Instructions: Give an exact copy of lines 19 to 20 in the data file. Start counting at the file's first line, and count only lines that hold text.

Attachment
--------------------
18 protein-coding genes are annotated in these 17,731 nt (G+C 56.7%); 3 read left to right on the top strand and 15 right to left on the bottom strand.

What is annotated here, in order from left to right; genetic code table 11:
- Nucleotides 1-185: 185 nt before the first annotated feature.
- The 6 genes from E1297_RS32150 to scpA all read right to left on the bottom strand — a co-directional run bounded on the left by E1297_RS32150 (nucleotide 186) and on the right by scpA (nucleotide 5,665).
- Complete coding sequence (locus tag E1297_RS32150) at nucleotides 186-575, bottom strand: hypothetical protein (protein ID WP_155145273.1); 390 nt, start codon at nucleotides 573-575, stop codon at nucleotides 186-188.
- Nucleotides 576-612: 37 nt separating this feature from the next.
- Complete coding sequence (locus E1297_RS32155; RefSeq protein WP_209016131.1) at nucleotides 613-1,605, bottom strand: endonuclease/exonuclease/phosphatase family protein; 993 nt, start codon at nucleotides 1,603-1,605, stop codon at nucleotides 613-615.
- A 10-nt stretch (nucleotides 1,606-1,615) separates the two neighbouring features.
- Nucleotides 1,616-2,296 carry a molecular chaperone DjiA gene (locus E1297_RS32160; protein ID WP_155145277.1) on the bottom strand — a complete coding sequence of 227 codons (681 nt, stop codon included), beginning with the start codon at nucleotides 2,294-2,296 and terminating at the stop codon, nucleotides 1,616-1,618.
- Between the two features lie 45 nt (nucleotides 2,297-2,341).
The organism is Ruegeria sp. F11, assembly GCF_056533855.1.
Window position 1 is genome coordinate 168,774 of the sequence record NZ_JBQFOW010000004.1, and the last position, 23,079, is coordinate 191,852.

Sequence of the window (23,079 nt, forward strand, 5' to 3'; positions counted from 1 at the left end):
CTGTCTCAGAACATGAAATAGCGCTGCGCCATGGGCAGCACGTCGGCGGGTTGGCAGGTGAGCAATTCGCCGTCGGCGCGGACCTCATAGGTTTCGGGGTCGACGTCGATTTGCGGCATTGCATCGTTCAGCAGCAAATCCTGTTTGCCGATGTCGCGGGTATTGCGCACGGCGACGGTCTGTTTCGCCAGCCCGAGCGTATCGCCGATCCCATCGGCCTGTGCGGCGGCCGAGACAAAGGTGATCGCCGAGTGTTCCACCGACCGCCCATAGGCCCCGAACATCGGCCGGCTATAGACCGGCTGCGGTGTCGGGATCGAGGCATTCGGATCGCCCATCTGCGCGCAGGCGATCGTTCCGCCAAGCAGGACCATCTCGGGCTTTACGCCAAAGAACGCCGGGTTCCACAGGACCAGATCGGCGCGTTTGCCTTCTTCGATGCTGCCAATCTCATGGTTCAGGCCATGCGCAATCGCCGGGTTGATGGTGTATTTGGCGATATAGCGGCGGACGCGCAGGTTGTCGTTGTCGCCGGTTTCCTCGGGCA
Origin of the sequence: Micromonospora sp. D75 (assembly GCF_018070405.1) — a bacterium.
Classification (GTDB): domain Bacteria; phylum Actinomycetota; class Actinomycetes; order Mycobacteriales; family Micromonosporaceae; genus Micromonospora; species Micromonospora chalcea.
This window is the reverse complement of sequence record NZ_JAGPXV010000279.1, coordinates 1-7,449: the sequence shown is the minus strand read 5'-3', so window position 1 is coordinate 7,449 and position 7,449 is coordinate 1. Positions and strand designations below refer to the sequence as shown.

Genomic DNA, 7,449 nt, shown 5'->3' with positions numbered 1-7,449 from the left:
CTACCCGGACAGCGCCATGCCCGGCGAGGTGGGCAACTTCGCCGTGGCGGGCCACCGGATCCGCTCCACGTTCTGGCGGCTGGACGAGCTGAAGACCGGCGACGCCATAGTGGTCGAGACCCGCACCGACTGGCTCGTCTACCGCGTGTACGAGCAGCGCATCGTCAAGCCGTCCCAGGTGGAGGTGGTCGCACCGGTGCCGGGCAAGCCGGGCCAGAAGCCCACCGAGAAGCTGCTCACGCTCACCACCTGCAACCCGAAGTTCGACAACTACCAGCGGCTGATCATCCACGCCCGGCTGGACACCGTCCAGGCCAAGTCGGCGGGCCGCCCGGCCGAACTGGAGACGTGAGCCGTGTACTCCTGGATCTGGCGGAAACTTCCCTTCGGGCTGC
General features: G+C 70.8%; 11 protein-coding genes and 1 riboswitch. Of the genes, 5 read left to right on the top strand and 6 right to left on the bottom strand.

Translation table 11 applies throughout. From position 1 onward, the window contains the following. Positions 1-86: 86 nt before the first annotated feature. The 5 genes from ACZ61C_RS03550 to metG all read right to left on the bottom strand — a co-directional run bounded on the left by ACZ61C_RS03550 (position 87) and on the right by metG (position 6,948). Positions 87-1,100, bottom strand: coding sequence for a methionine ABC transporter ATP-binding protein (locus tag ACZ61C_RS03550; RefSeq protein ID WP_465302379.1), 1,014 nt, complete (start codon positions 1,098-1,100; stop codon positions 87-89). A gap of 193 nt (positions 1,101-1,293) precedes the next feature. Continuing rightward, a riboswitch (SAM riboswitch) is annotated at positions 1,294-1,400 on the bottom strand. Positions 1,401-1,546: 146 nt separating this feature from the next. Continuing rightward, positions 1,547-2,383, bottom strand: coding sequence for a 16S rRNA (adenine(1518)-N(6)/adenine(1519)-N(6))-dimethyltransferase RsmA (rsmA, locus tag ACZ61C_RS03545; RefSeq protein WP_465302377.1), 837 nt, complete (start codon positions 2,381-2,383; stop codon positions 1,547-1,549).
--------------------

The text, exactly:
CTACCCGGACAGCGCCATGCCCGGCGAGGTGGGCAACTTCGCCGTGGCGGGCCACCGGATCCGCTCCACGTTCTGGCGGCTGGACGAGCTGAAGACCGGCGACGCCATAGTGGTCGAGACCCGCACCGACTGGCTCGTCTACCGCGTGTACGAGCAGCGCATCGTCAAGCCGTCCCAGGTGGAGGTGGTCGCACCGGTGCCGGGCAAGCCGGGCCAGAAGCCCACCGAGAAGCTGCTCACGCTCACCACCTGCAACCCGAAGTTCGACAACTACCAGCGGCTGATCATCCACGCCCGGCTGGACACCGTCCAGGCCAAGTCGGCGGGCCGCCCGGCCGAACTGGAGACGTGAGCCGTGTACTCCTGGATCTGGCGGAAACTTCCCTTCGGGCTGC
General features: G+C 70.8%; 11 protein-coding genes and 1 riboswitch. Of the genes, 5 read left to right on the top strand and 6 right to left on the bottom strand.